Now that’s how you do this kind of thing.
In the past few years, the movies have begun to feel less like magic shows and more like auto expos. In place of sleight of hand and deft showmanship all in service of making us believe the impossible, they have begun to lift up the hood and show us everything they’ve got inside that makes them tick. It allows you to see more, putting those hulking robots and monsters on a giant, well-lit revolving pedestal for us all to gawk at, but it removes something elemental from the movie-going experience. When anything is possible, then nothing seems wonderful.
You get that, Godzilla. Instead of ripping the curtain off of the runners and forcing us to stare unimpeded at the creatures and situations you created, you involve us in a subtle dance of expectation, anticipation, and payoff.
Your story is ancillary to the existence of your monster, but then again there would be no story without the monster. A decade and a half ago something destroyed a nuclear power plant in Japan, leaving a father and son to pick up the pieces of their shattered lives. Ford (Aaron Taylor-Johnson) joined the Navy and began a family with his wife Elle (Elizabeth Olsen), while his father (Bryan Cranston) dove into deep paranoia and conspiracy mongering, haunted by the subtle warning signs he was unable to decipher in time to avert disaster. The mystery of what happened that day drives father and son to break into the quarantine zone, an act which will set them on a path towards a literally earth-shaking discovery.
Given the convoluted plots most blockbusters feel obligated to work into their mindless spectacle, there is something refreshing about the basic, human motives at the bottom of your tale. Even when the world begins to get an inkling of the ancient horrors about to be unleashed, on a human level the story stays relatable and real – get home, find your loved ones, survive. It’s not deep, it’s not complex, there are no insane twists, but there also isn’t anything hamfisted or insulting about it. When tragedy strikes, motivations become simpler, not more labyrinthine. Objective reality is made all he clearer, and in the case of a movie like you, that is what the audience wants and needs. Effortlessly working these human plot strands into the more vertiginous and thrilling aspects of your story is a small miracle, and it works to give us an unobtrusive through-line that keeps us close to the real action when it comes.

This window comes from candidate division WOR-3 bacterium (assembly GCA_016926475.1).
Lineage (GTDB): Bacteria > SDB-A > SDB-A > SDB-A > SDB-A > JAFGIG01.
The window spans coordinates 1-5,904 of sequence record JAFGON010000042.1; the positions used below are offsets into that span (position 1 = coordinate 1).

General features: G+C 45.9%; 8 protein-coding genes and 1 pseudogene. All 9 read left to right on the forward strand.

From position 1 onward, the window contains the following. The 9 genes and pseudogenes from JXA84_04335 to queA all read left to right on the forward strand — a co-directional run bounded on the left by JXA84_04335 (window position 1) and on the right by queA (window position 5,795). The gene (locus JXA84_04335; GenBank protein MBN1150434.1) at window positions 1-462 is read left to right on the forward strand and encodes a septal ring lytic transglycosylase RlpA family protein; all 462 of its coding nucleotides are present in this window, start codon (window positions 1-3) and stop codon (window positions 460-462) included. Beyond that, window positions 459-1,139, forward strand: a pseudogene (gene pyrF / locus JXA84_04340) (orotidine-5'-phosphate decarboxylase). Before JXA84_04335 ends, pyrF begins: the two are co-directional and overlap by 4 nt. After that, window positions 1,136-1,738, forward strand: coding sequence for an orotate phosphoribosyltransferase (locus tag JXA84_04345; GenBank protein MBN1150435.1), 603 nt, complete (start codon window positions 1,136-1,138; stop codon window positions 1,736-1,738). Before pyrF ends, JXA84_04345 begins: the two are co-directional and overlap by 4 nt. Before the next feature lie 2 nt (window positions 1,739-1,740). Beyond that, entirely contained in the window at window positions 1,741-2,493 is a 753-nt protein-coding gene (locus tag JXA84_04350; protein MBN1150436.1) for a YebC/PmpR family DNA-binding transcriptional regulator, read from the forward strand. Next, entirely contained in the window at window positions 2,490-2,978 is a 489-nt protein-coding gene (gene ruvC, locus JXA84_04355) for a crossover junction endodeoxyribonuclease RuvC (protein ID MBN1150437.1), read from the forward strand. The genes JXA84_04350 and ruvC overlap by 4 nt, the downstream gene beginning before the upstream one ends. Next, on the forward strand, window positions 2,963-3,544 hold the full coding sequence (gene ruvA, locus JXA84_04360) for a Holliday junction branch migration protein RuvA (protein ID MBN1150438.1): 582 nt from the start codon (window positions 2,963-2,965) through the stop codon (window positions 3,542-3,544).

Thankfully we have a director like Gareth Edwards (Monsters) to anchor our visual access to this world, and who understands the pacing and framing necessary to truly wring the most out of this premise. Unlike his contemporaries who see this kind of movie as a reason to launch a full-frontal assault on the senses, Edwards believes in it as a chance for seduction, a careful waltz during which allusion and revelation are more important than delivery and force. The movements of the camera recontextualize small things into bigger things, constantly forcing the viewer to realize that the very mechanisms by which we see and interpret the world need to be recalibrated upwards in order for us to truly comprehend what we are about to see.
The camera is almost always at ground level, gazing upwards, through the canyons of buildings or the tops of trees, or down from the cockpits of planes and helicopters. Anchored from various human perspectives these moments grant us entry into what this newly contextualized world would feel like. When it does eventually break off into an omnipresent, god’s-eye view, the shift feels earned, and even more importantly it feels desired and yearned for.
It’s a strange thing, having to praise a movie for exercising restraint and engaging in some honest to God filmmaking rather than just blasting out a series of bright sights and sounds in the hopes of making our reptilian brains cry out in reactive shock which masquerades as joy. It’s even stranger that I’ve somehow managed to force myself to be analytical and thoughtful about a movie that had me smiling like a fool and actually clapping and cheering in the theater. You are praiseworthy, but it took me close to four days for my praise to evolve beyond happy sighs and boisterous cheers.
Believe me, I look forward to getting back into a theater with you so I can regress right back to that special, primal place that only movies can take us, and which you know the way to so expertly, and so effortlessly.
Hail to the king,
Brian J. Roan